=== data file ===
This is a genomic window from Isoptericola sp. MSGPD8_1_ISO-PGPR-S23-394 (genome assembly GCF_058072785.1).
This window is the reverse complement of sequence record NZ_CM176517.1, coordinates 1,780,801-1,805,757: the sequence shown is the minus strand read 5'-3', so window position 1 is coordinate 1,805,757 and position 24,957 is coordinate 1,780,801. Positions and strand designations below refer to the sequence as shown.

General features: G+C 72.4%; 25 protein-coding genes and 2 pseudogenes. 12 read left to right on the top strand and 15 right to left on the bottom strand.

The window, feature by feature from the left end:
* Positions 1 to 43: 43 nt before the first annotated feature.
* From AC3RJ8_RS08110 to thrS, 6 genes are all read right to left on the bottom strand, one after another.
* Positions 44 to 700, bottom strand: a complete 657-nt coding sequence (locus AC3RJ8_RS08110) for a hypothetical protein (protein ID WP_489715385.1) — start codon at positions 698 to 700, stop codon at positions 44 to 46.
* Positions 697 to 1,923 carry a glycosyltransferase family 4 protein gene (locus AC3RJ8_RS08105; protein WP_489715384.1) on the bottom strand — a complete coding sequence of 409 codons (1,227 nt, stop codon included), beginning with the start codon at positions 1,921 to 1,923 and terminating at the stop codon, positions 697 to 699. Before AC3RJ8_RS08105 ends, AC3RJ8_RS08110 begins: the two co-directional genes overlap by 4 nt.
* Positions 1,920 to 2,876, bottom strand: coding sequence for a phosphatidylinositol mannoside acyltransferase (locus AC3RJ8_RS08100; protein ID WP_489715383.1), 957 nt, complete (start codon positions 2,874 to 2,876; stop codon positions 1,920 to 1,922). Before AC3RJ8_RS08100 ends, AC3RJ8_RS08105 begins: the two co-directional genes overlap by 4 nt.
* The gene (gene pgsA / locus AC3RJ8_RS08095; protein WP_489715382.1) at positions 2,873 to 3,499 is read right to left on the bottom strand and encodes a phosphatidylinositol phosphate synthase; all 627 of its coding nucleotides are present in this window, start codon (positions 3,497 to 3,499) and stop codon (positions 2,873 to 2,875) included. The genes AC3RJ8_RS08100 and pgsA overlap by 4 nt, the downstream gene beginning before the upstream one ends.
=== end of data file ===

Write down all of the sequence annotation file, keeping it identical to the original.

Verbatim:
This is a genomic window from Isoptericola sp. MSGPD8_1_ISO-PGPR-S23-394 (genome assembly GCF_058072785.1).
This window is the reverse complement of sequence record NZ_CM176517.1, coordinates 1,780,801-1,805,757: the sequence shown is the minus strand read 5'-3', so window position 1 is coordinate 1,805,757 and position 24,957 is coordinate 1,780,801. Positions and strand designations below refer to the sequence as shown.

General features: G+C 72.4%; 25 protein-coding genes and 2 pseudogenes. 12 read left to right on the top strand and 15 right to left on the bottom strand.

The window, feature by feature from the left end:
* Positions 1 to 43: 43 nt before the first annotated feature.
* From AC3RJ8_RS08110 to thrS, 6 genes are all read right to left on the bottom strand, one after another.
* Positions 44 to 700, bottom strand: a complete 657-nt coding sequence (locus AC3RJ8_RS08110) for a hypothetical protein (protein ID WP_489715385.1) — start codon at positions 698 to 700, stop codon at positions 44 to 46.
* Positions 697 to 1,923 carry a glycosyltransferase family 4 protein gene (locus AC3RJ8_RS08105; protein WP_489715384.1) on the bottom strand — a complete coding sequence of 409 codons (1,227 nt, stop codon included), beginning with the start codon at positions 1,921 to 1,923 and terminating at the stop codon, positions 697 to 699. Before AC3RJ8_RS08105 ends, AC3RJ8_RS08110 begins: the two co-directional genes overlap by 4 nt.
* Positions 1,920 to 2,876, bottom strand: coding sequence for a phosphatidylinositol mannoside acyltransferase (locus AC3RJ8_RS08100; protein ID WP_489715383.1), 957 nt, complete (start codon positions 2,874 to 2,876; stop codon positions 1,920 to 1,922). Before AC3RJ8_RS08100 ends, AC3RJ8_RS08105 begins: the two co-directional genes overlap by 4 nt.
* The gene (gene pgsA / locus AC3RJ8_RS08095; protein WP_489715382.1) at positions 2,873 to 3,499 is read right to left on the bottom strand and encodes a phosphatidylinositol phosphate synthase; all 627 of its coding nucleotides are present in this window, start codon (positions 3,497 to 3,499) and stop codon (positions 2,873 to 2,875) included. The genes AC3RJ8_RS08100 and pgsA overlap by 4 nt, the downstream gene beginning before the upstream one ends.